Enthusiasts believe it has its own lane as a discipline rather than a style of art. It’s impossible to know who the first artist was to think of lugging their canvas outside, but in the early 1800s, French painter Pierre-Henri de Valenciennes  gave name to the new affair with light and landscape that inspired impressionists like Monet, Renoir, and Degas.

With a growing number of plein air events in the region, Fuller, Rogers, and the rest of the committee wanted to create an elevated experience for the artists and the observer. When they first started to muse about the festival, they knew there was only one option and that was to do it differently. Drawing on Rogers’s vast experience travelling and competing in plein air festivals in other parts of the world, committee members feel they have created something as special as the landscape.

“It was our intention to go big,” says Rogers.

This year, the festival jury has chosen 30 artists, including painters from Nova Scotia, New Brunswick, Quebec, Ontario, Maine, New York, Pennsylvania, Wisconsin, Georgia, and Florida.

“I love getting out of the studio to paint,” says Halifax artist Susan Paterson, who has competed and won at a previous Parrsboro Festival. She’s known for her exquisite attention to detail and reflection of light in still-life painting and working plein air has brought another dimension to her work.

“I didn’t know what to think about it, at first,” says Paterson. “My still-life paintings take many, many hours to complete and are so laborious. But with plein air, you have a limited amount of time. It was a real learning curve, but I think I am getting the hang of it.”

Painting is often a solitary practice. Artists can lose themselves in a studio painting for days. Plein air painting literally opens the doors to a more communal experience and a camaraderie.

“Joy Laking was the one who pushed me to give this a try,” says Paterson referring to another well-known East Coast artist from neighbouring Portapique who has participated at the Parrsboro Festival. “We try to get out together a few times a year,” she says.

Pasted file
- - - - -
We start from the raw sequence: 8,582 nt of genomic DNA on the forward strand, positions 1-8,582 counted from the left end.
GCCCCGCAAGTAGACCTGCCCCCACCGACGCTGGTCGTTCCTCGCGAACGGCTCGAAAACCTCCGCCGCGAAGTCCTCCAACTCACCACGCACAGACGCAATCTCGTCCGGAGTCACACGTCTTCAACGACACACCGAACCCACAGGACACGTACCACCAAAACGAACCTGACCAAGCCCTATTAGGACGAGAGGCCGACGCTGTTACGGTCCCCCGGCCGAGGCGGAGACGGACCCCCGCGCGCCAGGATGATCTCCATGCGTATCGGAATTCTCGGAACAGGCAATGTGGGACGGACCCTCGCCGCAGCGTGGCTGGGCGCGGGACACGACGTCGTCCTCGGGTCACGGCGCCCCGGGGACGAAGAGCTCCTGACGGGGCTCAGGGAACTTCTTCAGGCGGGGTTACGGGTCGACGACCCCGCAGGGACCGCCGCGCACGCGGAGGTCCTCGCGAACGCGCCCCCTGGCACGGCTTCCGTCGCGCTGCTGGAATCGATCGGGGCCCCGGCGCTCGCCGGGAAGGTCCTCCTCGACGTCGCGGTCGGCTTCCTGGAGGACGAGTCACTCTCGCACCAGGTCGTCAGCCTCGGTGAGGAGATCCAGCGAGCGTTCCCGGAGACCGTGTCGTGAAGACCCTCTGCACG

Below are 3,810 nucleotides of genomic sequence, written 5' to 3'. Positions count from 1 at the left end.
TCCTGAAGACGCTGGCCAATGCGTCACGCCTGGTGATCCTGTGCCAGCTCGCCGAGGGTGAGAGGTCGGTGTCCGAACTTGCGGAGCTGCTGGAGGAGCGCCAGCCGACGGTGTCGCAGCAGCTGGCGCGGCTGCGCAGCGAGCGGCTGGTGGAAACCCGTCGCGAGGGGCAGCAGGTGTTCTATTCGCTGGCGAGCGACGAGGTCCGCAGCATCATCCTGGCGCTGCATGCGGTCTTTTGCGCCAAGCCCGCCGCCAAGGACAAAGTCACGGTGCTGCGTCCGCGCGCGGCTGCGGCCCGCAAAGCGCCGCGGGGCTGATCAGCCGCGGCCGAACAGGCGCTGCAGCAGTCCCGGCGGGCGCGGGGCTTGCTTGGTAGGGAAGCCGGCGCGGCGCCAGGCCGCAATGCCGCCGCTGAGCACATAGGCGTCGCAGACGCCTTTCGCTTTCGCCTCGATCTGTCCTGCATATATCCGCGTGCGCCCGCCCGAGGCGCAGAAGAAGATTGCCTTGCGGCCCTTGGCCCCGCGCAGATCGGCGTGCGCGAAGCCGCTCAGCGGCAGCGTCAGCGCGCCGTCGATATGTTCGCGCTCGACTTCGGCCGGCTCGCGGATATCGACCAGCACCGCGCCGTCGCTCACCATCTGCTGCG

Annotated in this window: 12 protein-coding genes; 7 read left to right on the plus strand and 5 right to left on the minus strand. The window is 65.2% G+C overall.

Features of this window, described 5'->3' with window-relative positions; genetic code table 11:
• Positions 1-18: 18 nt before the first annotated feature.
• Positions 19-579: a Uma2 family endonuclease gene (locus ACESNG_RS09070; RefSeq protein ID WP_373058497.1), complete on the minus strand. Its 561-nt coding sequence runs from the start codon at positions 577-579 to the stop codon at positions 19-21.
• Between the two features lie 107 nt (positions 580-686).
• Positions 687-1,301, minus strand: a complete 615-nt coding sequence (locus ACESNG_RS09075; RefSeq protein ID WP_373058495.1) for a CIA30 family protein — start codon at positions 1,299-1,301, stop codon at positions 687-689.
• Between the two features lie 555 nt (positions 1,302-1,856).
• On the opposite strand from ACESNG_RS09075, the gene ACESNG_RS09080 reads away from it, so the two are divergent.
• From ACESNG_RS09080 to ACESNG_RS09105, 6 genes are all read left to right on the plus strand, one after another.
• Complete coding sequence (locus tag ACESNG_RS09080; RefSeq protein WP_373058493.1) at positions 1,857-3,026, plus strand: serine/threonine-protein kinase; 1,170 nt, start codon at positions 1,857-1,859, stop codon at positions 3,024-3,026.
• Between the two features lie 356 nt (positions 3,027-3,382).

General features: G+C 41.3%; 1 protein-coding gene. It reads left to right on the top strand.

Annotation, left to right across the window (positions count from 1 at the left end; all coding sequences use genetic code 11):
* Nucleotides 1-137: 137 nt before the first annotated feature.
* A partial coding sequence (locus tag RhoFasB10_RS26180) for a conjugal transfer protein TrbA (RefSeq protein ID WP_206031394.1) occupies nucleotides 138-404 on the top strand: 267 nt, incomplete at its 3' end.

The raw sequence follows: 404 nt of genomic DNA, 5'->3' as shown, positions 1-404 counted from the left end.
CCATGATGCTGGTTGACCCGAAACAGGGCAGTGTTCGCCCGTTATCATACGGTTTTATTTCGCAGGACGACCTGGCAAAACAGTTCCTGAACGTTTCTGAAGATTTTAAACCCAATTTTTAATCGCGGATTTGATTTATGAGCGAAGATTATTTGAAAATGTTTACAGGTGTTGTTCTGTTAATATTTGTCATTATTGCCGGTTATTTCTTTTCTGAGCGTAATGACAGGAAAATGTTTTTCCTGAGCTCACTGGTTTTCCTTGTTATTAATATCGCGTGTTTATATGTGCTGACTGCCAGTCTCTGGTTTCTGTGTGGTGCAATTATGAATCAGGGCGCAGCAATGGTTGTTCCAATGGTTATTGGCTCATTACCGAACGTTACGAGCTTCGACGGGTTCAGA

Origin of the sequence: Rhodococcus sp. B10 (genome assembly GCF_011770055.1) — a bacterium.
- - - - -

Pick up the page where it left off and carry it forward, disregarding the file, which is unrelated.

Fuller, who started painting later in life, says he loves the different dynamics of getting out of the studio and painting in nature.

“It challenges you as an artist to understand and communicate the beauty you see in the environment,” he explains. “It’s the impression you had of a sunset, or the way the wind felt that day is something that you can’t get working from a photograph. It gives you the first-hand of how you are influenced by the environment. Once you know your craft, you can convey feeling of things like heat or feel the fog coming in across the waves. These are the things that are magic and only plein air artists can do,” says Fuller.

Rogers has a similar perspective.

“There is magic in making things come to life and you capture the effect of light and atmosphere,” he says.

He adds that the most successful artists are the ones that fall in love with the process. He recalls the words of the early 20th century French impressionist Degas. “He said that the true traveller never arrives. This is so true of painting. You have to love the journey. You have to love the process.”

Fuller hopes that as organizers add new elements to the festival, they’ll attract more art lovers and collectors who appreciate watching the painting come to life and buying it while it is still wet.

And what if the weather is wet during the festival?

“No worries,” says Michael Fuller with his back to the sunshine. “You can create some beautiful stuff in the rain.”

It will be the seventh year for the festival but like so many events, the last few years did not go exactly as planned. Despite the challenges of trying to grow an event during a pandemic, Fuller and his team of passionate artists and community partners are seeing their art festival emerge as one of the most successful plein air festivals on the East Coast.